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Select Committee on Welsh Affairs Minutes of Evidence

Examination of Witnesses (Questions 160-179)



  160. The end of July?
  (Mr Sparks) Yes.

  161. Well, it seems to me that you have to be giving it by the end of this month.
  (Mr Sparks) No, the end of January to the end of July will be six months. The 31 January to 31 July will be six months.

  162. So the end of January?
  (Mr Sparks) That is right.

  163. So you are not in a position to say now that you will fund until July 2003?
  (Mr Sparks) It is March 2003. That came as a proposal asking us to indicate our willingness to enter into discussion about that and that is what we will do and that will be discussed on Thursday. Presumably if there is willingness to move that forward, it could move very quickly in January.

  164. I am still concerned about how much money you will be able to put in for this gap. Would you not feel with all that has happened in this sorry saga that you should find the money to plug that gap and keep those projects going until July 2003? It seems to me that that is the very least you could do so that there can be proper negotiations to ensure that the threat of redundancy can be lifted early on.
  (Mr Nall) I do apologise for re-raising this point, Chairman, but the issue is that the Society has a deficit in the current year of £4 million a year. It has postponed needed investment in its training and development to ensure the very best safe practices for children and young people. It has to re start pension contributions and that is clearly important to staff, that they have secure pensions. There are expenditure needs which require the cuts to be made. We are looking at sums at the margin to extend as far as possible the work in Wales. The sort of sums we are looking at are around £600,000. That is probably what it will cost financially to close the work in Wales. The subsequent question then is, "Is there scope for augmenting that at all?" That is in addition to the endowment funds we have already talked about which we very much want to go to be the basis of further work in Wales, either continuing our own work or other work if that is not possible. Now, the basic problem in Wales is the very large continuing contribution required to keep that work open, and that contribution is over £100,000 a month and if fundraising income, which is quite likely, falls sharply in Wales, that contribution will rise to £150,000 a month, perhaps more, and that gives us a limited period. We would very much like to extend the work in Wales. We do not wish to close the work in Wales, but there is a deficit and it must be tackled and that does impose very tight constraints which we would wish to explore in terms of extending the work.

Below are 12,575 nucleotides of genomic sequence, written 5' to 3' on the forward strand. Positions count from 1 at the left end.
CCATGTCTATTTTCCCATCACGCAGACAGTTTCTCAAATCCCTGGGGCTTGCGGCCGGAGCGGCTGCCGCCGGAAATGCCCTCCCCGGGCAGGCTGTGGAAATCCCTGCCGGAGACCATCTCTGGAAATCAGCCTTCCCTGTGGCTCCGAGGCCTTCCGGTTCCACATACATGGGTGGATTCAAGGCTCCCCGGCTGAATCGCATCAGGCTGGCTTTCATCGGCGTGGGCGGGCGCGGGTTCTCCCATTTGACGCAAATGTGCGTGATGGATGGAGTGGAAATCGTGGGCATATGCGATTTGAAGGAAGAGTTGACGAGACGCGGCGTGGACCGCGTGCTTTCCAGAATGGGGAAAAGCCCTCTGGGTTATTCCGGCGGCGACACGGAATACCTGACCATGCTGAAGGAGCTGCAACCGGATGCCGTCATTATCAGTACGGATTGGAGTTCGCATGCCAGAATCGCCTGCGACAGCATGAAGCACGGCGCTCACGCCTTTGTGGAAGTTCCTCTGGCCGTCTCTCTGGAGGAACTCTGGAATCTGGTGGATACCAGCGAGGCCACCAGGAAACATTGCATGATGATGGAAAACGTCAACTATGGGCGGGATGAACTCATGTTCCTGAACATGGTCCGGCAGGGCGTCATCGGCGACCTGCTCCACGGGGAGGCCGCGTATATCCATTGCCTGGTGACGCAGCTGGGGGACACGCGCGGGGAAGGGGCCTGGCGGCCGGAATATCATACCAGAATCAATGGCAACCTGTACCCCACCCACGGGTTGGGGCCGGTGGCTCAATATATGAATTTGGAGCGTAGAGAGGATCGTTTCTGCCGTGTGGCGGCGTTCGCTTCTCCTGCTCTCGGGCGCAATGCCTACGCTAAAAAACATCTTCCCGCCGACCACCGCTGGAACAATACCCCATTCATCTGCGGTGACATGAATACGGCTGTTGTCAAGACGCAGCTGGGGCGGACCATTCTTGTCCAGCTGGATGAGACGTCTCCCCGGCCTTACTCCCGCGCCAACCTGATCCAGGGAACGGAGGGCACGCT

Mrs Williams

  165. On that briefing, I would like to make a point. At point 10 you write, "The Society's objective is to ensure . . .", objective does not mean the same thing as commitment, does it?
  (Mr Nall) Commitment and objective require feasibility. If it is not feasible it cannot be done. We wish to explore the constraints on feasibility to maximise the possibility to continue the work.

  166. But you would agree that objective and commitment are two different things? You are trying to link them now because it is convenient for you.
  (Mr Nall) You are trying to distinguish them because it is convenient for you. Commitment and objective, you are quite right, are two different things. We have an objective to try and secure the continuing work. We have a commitment to do so. We have appointed specific planning resources to explore the options with staff in Wales, to assist them in creating a business plan, to nail down all the details of funding arrangements and the position of partners and what they may be able to contribute, working with the line management in Wales who, you would be right to suggest, best know the situation. That is a commitment. It is a commitment backed by money which is in short supply, and we wish to do everything we can to explore the opportunities of maintaining the work. However, there is a million a year funding gap. That has to be found, and I would welcome a commitment from the National Assembly for Wales and from the other partners in Wales to work out how that £1 million a year can be found. If we can find that £1 million a year, it is not just the next year we get through, we sustain the work long into the future. That, after 113 years, would be very much the Society's preferred outcome from these negotiations.

  167. You mention the National Assembly for Wales now in your answer, we have established early on I think that you have not even approached the National Assembly for Wales.
  (Mr Nall) We will be approaching them with the business plan.

  168. It is a bit late for that, is it not?
  (Mr Sparks) Just so we do not confuse the issue. There is a group trying to set up their own charity which will take over from the Children's Society in Wales, they have produced a business plan. One of our staff, as Charles has referred to, has given them some help because he has experience in writing business plans, but that is their proposal, not our proposal.

  169. Do you now regret not approaching the National Assembly before now?
  (Mr Sparks) The problem is the issue is not about Government funding but the issue is about voluntary income, and I am not sure that would have changed the position. As Charles said, we are talking about a one million funding gap in our own resources, not about the level of funding which would come from the National Assembly.

  170. Have you not heard the word "partnership"? In Wales we work as partners in order to provide the best service possible for our clients.